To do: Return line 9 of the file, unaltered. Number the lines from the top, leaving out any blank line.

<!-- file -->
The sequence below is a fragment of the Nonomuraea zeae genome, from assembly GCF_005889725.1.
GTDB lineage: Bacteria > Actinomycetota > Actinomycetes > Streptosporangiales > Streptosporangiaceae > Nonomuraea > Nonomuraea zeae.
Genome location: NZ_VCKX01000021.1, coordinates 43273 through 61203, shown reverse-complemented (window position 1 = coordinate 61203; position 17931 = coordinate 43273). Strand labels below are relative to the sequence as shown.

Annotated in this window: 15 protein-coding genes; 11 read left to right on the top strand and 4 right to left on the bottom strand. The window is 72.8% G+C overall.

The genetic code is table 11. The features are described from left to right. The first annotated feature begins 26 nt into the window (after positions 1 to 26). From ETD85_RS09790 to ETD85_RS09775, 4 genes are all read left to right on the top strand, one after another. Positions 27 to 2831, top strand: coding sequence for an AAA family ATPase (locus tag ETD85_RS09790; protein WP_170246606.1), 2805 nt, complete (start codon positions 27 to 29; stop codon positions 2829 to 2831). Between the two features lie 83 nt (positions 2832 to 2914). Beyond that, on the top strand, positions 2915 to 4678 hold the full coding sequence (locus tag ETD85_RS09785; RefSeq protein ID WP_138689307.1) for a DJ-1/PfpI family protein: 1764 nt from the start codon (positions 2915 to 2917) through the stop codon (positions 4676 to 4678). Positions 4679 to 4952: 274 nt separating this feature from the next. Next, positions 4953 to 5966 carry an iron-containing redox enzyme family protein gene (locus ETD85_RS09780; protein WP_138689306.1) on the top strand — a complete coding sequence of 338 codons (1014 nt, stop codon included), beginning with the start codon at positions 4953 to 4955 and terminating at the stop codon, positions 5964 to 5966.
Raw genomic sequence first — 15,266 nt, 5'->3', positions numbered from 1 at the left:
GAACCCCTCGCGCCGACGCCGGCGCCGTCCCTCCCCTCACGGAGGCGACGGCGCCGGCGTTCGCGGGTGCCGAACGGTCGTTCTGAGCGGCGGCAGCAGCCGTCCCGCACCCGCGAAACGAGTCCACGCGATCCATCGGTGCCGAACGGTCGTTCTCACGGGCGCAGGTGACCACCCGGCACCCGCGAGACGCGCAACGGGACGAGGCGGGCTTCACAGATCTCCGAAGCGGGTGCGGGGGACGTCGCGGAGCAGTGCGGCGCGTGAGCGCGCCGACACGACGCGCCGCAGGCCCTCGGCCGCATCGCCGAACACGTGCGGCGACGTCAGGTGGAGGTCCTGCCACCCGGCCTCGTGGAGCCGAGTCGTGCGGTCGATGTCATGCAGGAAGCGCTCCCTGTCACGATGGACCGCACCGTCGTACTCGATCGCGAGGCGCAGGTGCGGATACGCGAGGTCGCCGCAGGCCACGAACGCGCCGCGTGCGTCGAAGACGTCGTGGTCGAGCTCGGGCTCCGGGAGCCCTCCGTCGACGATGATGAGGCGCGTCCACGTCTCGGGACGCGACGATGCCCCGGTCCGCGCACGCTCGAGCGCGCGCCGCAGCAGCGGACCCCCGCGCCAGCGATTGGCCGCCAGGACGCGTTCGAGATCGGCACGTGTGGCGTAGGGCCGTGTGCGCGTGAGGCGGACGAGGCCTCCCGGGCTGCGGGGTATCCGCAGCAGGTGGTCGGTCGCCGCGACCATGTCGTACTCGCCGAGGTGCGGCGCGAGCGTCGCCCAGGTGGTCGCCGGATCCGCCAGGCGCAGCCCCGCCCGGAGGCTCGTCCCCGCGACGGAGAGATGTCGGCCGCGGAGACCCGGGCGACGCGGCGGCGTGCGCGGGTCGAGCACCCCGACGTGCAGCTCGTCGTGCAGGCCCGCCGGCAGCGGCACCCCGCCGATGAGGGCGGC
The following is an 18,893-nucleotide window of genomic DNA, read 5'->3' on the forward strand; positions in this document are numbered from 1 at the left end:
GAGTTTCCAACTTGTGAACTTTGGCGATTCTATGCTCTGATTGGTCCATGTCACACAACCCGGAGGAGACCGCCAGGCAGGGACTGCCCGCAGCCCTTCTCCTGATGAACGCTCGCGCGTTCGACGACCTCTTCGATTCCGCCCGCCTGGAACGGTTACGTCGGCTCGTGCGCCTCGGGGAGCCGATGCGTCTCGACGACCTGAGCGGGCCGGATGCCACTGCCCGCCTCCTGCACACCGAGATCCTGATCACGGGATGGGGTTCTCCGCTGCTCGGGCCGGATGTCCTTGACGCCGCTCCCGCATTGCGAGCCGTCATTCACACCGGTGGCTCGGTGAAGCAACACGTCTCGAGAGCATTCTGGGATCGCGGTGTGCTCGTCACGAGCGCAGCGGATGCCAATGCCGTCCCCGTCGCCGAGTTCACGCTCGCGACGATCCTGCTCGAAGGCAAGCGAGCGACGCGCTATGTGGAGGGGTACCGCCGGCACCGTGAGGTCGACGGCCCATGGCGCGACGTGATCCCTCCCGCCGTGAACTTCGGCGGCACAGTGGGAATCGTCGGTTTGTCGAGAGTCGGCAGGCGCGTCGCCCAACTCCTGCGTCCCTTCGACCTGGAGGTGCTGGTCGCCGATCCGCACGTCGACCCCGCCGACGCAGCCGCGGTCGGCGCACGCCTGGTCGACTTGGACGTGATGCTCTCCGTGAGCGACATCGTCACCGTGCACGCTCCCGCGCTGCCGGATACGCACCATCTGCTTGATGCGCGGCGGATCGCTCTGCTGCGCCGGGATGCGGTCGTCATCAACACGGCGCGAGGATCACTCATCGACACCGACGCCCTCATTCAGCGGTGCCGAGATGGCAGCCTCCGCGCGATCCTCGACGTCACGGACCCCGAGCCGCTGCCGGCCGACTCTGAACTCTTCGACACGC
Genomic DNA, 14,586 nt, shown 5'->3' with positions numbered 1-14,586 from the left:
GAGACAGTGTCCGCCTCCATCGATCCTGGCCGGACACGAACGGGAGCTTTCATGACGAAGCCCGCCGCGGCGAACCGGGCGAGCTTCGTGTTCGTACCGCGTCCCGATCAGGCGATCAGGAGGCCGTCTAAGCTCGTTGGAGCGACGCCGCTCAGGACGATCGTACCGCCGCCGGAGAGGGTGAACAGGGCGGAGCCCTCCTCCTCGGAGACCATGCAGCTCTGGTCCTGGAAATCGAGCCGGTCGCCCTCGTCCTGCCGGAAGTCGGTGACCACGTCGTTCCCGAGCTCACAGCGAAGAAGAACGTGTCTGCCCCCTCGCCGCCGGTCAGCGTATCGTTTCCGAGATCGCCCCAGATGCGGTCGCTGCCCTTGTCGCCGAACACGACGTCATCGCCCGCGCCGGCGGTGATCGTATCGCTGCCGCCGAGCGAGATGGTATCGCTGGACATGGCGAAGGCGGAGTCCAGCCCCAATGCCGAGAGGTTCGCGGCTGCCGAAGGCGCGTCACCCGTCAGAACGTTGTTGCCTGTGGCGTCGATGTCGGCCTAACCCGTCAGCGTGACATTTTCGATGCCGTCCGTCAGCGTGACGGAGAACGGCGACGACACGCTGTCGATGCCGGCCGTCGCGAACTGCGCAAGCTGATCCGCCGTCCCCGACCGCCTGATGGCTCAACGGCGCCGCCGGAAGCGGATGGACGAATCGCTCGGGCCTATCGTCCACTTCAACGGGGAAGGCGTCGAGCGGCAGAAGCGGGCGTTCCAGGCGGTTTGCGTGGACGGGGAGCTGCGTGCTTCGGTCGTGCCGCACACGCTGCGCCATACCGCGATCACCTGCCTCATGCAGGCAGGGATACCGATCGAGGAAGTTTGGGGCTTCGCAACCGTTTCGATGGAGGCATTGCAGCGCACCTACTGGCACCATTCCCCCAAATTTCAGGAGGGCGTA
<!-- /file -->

GAGTTTCCAACTTGTGAACTTTGGCGATTCTATGCTCTGATTGGTCCATGTCACACAACCCGGAGGAGACCGCCAGGCAGGGACTGCCCGCAGCCCTTCTCCTGATGAACGCTCGCGCGTTCGACGACCTCTTCGATTCCGCCCGCCTGGAACGGTTACGTCGGCTCGTGCGCCTCGGGGAGCCGATGCGTCTCGACGACCTGAGCGGGCCGGATGCCACTGCCCGCCTCCTGCACACCGAGATCCTGATCACGGGATGGGGTTCTCCGCTGCTCGGGCCGGATGTCCTTGACGCCGCTCCCGCATTGCGAGCCGTCATTCACACCGGTGGCTCGGTGAAGCAACACGTCTCGAGAGCATTCTGGGATCGCGGTGTGCTCGTCACGAGCGCAGCGGATGCCAATGCCGTCCCCGTCGCCGAGTTCACGCTCGCGACGATCCTGCTCGAAGGCAAGCGAGCGACGCGCTATGTGGAGGGGTACCGCCGGCACCGTGAGGTCGACGGCCCATGGCGCGACGTGATCCCTCCCGCCGTGAACTTCGGCGGCACAGTGGGAATCGTCGGTTTGTCGAGAGTCGGCAGGCGCGTCGCCCAACTCCTGCGTCCCTTCGACCTGGAGGTGCTGGTCGCCGATCCGCACGTCGACCCCGCCGACGCAGCCGCGGTCGGCGCACGCCTGGTCGACTTGGACGTGATGCTCTCCGTGAGCGACATCGTCACCGTGCACGCTCCCGCGCTGCCGGATACGCACCATCTGCTTGATGCGCGGCGGATCGCTCTGCTGCGCCGGGATGCGGTCGTCATCAACACGGCGCGAGGATCACTCATCGACACCGACGCCCTCATTCAGCGGTGCCGAGATGGCAGCCTCCGCGCGATCCTCGACGTCACGGACCCCGAGCCGCTGCCGGCCGACTCTGAACTCTTCGACACGC